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 Vol. 3:  Saudade 

Graduation

Tuur Verheyde

Tuur Verheyde is a twenty-four year old Belgian poet. His work often discusses current events, progressive politics, spirituality and highbrow and popular culture as well as personal experiences and stories.

This is the story
Of my student struggles
And the moment I attained
Graduation:

The romance
Is what did me in.
Not actual romance,
Not anything that exciting,
Just the romance in the idea
Of being a student poet
In a town overflowing
With energy and intellect.

Oh, the people I would meet,
Oh, the talks I would have,
Oh, the things I would do
And write.
Academia’s fragrance lush
Like a cornucopia of promise.

I was so seduced by her,
And the idea of student life
Because they promised to bully me
With pleasure and plenty
Into becoming someone better.
I was eager to feel the growing pains,
To be soaked in a baptism of fire,
And come out strong, sexy and sophisticated.

Just five years ago,
I was a depressed, suicidal self-loather
Counting on student life to reduce
The borders of his comfort zone to rubble,
Cast out the craven contentment
And leave only the interesting and engaging.
I was asking for it.
Tempting fate,
The Goddess,
Or whoever was directing then.
I was practically begging
The powers that be
(Be they higher chaos or order)
To give that old poetic irony
Another bloody shake.
And as these things tend to go,
Neither the journey, nor the destination
That I got,
Was what I had expected.

When you put all your stock,
All your hope of becoming
Better, stronger, wiser etc.
Into the student lifestyle,
One of guaranteed stress
And fatigue (if you want to do well)
With some binge and bohemia
For those who have the time,
The money and the stomach
For such things,
You are setting yourself up
To fail.

So it was then, that I spent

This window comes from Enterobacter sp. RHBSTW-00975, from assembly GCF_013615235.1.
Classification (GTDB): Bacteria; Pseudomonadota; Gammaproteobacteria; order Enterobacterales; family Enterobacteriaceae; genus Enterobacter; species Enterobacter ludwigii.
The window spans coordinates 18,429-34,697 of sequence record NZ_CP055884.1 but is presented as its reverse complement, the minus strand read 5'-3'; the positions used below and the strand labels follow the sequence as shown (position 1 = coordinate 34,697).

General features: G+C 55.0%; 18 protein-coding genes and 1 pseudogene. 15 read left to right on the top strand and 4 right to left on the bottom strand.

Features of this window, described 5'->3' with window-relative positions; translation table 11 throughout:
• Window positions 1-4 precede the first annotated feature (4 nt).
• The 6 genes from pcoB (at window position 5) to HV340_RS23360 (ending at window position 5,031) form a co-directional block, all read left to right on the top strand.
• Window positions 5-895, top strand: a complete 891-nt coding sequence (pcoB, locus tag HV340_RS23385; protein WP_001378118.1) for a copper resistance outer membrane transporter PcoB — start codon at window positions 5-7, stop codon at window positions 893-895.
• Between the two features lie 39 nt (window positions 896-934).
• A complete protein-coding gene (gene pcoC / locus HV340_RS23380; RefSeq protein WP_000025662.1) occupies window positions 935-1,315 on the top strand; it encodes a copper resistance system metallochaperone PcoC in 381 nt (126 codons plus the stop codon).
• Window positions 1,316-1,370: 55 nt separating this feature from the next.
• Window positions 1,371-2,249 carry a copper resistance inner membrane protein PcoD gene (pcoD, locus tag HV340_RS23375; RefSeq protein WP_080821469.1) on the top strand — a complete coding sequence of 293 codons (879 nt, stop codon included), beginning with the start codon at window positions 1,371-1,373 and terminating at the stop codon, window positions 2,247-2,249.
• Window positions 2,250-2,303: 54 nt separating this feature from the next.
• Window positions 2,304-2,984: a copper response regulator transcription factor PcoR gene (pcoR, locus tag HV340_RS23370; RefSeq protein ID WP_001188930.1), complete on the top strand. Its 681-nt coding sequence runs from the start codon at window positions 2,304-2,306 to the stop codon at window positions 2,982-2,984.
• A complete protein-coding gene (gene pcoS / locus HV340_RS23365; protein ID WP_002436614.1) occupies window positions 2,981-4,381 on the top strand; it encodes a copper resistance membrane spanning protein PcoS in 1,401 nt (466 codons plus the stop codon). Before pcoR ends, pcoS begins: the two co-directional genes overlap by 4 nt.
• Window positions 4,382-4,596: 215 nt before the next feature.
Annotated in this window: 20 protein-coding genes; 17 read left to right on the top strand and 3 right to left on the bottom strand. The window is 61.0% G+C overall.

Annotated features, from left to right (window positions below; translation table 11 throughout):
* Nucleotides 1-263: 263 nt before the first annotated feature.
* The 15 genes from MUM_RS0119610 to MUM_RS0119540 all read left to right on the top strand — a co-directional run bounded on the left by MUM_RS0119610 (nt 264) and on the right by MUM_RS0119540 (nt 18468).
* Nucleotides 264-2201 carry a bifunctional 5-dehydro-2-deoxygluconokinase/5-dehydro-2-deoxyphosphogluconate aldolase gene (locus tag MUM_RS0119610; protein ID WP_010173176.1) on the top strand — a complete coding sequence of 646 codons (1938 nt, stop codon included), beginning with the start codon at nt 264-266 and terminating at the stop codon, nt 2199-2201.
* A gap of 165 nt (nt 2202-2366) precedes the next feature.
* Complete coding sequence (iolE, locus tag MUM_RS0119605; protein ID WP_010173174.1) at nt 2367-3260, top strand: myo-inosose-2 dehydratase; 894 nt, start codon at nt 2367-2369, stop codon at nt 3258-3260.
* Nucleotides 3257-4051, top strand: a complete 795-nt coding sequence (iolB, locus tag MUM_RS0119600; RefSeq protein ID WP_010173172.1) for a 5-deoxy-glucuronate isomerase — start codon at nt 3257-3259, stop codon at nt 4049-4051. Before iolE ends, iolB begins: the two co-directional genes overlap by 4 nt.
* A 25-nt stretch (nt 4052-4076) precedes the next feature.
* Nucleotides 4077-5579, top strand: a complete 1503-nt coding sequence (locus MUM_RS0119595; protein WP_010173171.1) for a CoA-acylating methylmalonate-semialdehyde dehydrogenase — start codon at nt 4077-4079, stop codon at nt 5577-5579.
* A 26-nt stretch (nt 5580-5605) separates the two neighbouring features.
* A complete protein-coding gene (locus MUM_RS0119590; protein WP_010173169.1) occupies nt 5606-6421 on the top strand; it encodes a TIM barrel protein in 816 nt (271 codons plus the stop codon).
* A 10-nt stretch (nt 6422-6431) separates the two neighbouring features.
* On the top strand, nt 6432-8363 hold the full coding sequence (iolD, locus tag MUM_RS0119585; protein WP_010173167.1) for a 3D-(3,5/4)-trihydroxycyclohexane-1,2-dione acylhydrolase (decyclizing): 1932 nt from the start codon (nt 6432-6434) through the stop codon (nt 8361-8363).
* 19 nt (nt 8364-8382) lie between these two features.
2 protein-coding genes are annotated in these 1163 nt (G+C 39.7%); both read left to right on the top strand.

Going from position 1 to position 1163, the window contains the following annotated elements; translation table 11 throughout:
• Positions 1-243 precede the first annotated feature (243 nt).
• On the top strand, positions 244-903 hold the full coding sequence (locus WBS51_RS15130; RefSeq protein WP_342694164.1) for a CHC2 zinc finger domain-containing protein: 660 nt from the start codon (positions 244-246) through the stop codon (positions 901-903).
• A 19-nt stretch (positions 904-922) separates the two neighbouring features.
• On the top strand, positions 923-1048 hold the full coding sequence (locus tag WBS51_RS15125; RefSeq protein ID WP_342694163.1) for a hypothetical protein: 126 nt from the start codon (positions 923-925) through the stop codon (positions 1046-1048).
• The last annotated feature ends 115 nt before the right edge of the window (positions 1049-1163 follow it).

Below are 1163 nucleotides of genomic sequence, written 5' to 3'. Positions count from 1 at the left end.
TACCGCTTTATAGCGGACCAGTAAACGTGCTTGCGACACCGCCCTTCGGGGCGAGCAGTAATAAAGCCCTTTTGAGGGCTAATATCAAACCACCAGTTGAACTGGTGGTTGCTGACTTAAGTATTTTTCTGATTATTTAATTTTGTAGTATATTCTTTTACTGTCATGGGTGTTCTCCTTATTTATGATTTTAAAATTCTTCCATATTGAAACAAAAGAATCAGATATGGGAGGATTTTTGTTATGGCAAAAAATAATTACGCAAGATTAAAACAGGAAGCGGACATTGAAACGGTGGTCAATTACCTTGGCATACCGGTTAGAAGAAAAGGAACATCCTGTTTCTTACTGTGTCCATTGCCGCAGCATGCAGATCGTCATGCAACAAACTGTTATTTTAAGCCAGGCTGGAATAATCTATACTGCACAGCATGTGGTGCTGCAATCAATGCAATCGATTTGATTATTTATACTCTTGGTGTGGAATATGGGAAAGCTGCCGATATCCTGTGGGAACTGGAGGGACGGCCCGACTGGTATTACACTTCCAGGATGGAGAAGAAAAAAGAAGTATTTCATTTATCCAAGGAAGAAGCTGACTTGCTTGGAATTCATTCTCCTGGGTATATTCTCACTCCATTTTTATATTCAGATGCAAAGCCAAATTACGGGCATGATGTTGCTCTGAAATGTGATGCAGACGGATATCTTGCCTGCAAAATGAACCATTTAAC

My first year desperately
Trying to keep up, foolishly
Trying to get my mental health
To improve merely through osmosis,
By being around inspiring people
And exciting situations,
Leaning hard on some people,
Until the attachment became
A dependency of validation,
Parasitic in nature,
Pitiful in scope.

The next few years were spent,
Pulled back by Paroxetine,
Fixing and regretting,
Waiting for a reconciliation
That never really came.
You see, just as the addiction
to validation and connection
Had broken friendships,
So too would the desperation
For reconciliation hamper
My chance to move on or start anew.

If you cherish friendships
Merely as fodder for one-way validation,
Or seek connections merely
As antidotes to loneliness,
As sources for inspiration,

As promises of self-improvement
And a better, more interesting,
More exciting life,
You are not loving people
For people’s sake.
You are loving them for the mark
They might make on you,
You are loving them
For the uses they might have.

And so I shuffled onwards
Patching up the academic failures,
Dream ever taunting me with
Glistening scenes of an alternative past,
Regretting faded friendships,
Waiting to be let back in
The lives and circles
I myself chose to walk away from,
Slowly retreating from the university town
And the need to take antidepressants.

Then my last semester came along
Coloured by Corona into a vast
Inundating blur.
Moving house, living the delicate
Dance of redecoration, renovation
And the final furlong of
Academic work, strangely
Brought it all together
In a peculiar picture
Called Transience.

Student years,
Some people fill them
To the brim with memories
Worth keeping—romantics beware:
Rarely absent is the surplus
Of mistakes, dead-end relations,
Wasteful drama that would not
Stop stinging, if not for
The speed of life.
Others, workmanlike
March forward towards
Their achievement first, be it
Academic, or job-market
Preparation, to save their
Snippets of buoyancy as a treat.
Some manage to do both,

And blessed be their luck.
Some people struggle
To do either, and with
That dull, discoloured filter
I am forced to look upon
The so-called golden years
Of youth and see
Mostly piss.

Regretting the mishaps and missteps
Is easy, just mingle
Your present FOMO
With glowing scenes from
Your imagined past,
Whitewashed and streamlined
With every reminiscence;
Harder is finding comfort
In loss, in the struggles
That once seemed celestial
In size but with time shrunk
To forgettable grime; Harder
Is cherishing the tiny gems
That shine unsullied and refuse
To imagine them planet size;
Hardest, to look upon a picture
Called Transience and see
Beauty in perpetually becoming
Imperfection.



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